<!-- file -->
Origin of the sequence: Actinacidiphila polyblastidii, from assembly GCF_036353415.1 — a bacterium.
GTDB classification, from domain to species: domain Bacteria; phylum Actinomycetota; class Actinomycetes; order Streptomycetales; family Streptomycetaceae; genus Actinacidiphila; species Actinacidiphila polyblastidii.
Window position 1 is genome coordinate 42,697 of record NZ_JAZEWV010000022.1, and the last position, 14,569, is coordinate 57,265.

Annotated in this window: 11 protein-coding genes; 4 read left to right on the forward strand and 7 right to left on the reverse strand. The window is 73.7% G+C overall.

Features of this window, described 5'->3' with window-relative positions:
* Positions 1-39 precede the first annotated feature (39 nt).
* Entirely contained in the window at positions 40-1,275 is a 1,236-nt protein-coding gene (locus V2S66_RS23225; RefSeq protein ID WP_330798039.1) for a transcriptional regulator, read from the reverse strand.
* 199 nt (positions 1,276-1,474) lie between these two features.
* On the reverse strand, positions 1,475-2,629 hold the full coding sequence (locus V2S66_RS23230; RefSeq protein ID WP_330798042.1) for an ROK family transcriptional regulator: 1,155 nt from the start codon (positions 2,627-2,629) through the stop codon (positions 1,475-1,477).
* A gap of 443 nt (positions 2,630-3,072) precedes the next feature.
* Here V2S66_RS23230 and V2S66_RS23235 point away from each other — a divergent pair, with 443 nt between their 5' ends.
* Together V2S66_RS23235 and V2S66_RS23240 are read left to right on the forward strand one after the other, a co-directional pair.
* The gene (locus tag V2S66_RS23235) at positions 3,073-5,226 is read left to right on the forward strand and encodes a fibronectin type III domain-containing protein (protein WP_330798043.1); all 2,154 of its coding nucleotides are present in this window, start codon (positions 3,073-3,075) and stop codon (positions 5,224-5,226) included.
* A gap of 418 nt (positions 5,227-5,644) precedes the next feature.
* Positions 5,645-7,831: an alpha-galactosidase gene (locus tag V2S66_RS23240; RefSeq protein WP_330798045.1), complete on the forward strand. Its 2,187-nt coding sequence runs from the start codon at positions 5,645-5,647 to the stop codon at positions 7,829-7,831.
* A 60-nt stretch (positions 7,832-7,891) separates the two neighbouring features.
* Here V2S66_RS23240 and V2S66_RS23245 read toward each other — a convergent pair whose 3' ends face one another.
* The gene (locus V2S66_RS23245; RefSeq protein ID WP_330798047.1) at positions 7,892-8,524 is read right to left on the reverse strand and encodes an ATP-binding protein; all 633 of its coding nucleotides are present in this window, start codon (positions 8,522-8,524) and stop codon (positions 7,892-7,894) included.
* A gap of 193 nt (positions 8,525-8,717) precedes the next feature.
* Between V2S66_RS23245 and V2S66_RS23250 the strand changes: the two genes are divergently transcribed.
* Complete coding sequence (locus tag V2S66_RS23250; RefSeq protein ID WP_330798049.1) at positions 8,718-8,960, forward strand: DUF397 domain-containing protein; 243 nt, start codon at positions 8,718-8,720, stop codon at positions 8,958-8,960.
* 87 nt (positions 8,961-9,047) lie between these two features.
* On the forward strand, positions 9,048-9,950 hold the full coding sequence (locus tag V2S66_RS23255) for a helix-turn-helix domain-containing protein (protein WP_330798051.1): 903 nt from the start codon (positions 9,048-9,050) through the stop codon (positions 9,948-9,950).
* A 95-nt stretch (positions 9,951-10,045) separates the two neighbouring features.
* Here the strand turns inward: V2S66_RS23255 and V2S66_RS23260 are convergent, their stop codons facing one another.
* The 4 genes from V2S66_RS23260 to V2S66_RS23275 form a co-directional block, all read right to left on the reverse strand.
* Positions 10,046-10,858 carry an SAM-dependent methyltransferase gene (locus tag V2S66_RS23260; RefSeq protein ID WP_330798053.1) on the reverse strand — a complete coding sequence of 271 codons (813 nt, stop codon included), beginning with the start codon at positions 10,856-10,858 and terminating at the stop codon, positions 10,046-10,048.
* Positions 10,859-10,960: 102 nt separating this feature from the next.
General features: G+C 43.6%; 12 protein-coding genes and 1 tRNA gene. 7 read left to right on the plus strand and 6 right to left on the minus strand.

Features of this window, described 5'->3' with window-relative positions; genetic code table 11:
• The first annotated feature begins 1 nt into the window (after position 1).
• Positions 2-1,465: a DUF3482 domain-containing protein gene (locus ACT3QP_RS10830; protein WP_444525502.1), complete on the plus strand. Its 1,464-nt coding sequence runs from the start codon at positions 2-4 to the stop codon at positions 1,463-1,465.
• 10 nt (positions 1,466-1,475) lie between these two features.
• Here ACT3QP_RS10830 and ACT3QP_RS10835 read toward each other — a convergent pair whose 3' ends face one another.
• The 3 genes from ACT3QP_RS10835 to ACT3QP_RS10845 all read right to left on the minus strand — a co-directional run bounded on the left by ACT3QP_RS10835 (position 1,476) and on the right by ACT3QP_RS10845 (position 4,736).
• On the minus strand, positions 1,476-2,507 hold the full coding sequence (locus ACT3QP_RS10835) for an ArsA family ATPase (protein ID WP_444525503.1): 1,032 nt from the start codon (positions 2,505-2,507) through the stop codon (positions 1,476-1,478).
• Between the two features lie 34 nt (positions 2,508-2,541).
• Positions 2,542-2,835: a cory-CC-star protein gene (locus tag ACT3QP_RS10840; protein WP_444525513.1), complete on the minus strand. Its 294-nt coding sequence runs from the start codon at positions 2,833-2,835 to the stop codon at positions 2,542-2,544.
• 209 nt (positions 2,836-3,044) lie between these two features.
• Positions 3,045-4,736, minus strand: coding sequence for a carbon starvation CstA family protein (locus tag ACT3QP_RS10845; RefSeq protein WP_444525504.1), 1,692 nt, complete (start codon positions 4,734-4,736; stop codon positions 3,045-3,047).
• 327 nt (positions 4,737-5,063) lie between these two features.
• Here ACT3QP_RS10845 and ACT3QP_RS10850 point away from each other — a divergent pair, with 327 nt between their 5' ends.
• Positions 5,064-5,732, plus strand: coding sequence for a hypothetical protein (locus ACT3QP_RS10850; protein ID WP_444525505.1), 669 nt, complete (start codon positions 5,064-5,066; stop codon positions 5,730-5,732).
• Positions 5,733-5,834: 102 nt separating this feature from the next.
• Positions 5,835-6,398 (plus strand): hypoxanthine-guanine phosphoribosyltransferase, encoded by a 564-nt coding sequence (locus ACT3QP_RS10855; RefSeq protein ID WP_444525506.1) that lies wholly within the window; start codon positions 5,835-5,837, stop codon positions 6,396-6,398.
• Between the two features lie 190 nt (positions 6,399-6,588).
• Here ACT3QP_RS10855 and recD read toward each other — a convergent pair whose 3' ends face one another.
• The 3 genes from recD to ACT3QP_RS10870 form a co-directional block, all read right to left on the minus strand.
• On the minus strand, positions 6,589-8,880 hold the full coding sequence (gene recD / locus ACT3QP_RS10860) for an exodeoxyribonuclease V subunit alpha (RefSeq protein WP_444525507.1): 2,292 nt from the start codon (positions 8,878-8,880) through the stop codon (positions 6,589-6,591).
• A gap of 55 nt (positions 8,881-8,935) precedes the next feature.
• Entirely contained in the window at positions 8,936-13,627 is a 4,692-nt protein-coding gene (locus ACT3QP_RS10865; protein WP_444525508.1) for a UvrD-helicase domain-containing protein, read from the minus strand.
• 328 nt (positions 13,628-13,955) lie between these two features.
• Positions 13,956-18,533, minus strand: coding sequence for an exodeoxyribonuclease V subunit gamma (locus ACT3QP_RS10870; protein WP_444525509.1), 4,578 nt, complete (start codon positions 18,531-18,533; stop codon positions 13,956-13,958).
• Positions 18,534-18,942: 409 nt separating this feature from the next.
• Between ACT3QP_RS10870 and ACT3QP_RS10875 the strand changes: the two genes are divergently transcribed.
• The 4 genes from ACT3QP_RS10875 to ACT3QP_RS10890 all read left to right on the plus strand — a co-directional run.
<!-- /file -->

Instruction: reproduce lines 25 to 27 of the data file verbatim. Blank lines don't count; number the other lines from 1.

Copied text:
* Here the strand turns inward: V2S66_RS23255 and V2S66_RS23260 are convergent, their stop codons facing one another.
* The 4 genes from V2S66_RS23260 to V2S66_RS23275 form a co-directional block, all read right to left on the reverse strand.
* Positions 10,046-10,858 carry an SAM-dependent methyltransferase gene (locus tag V2S66_RS23260; RefSeq protein ID WP_330798053.1) on the reverse strand — a complete coding sequence of 271 codons (813 nt, stop codon included), beginning with the start codon at positions 10,856-10,858 and terminating at the stop codon, positions 10,046-10,048.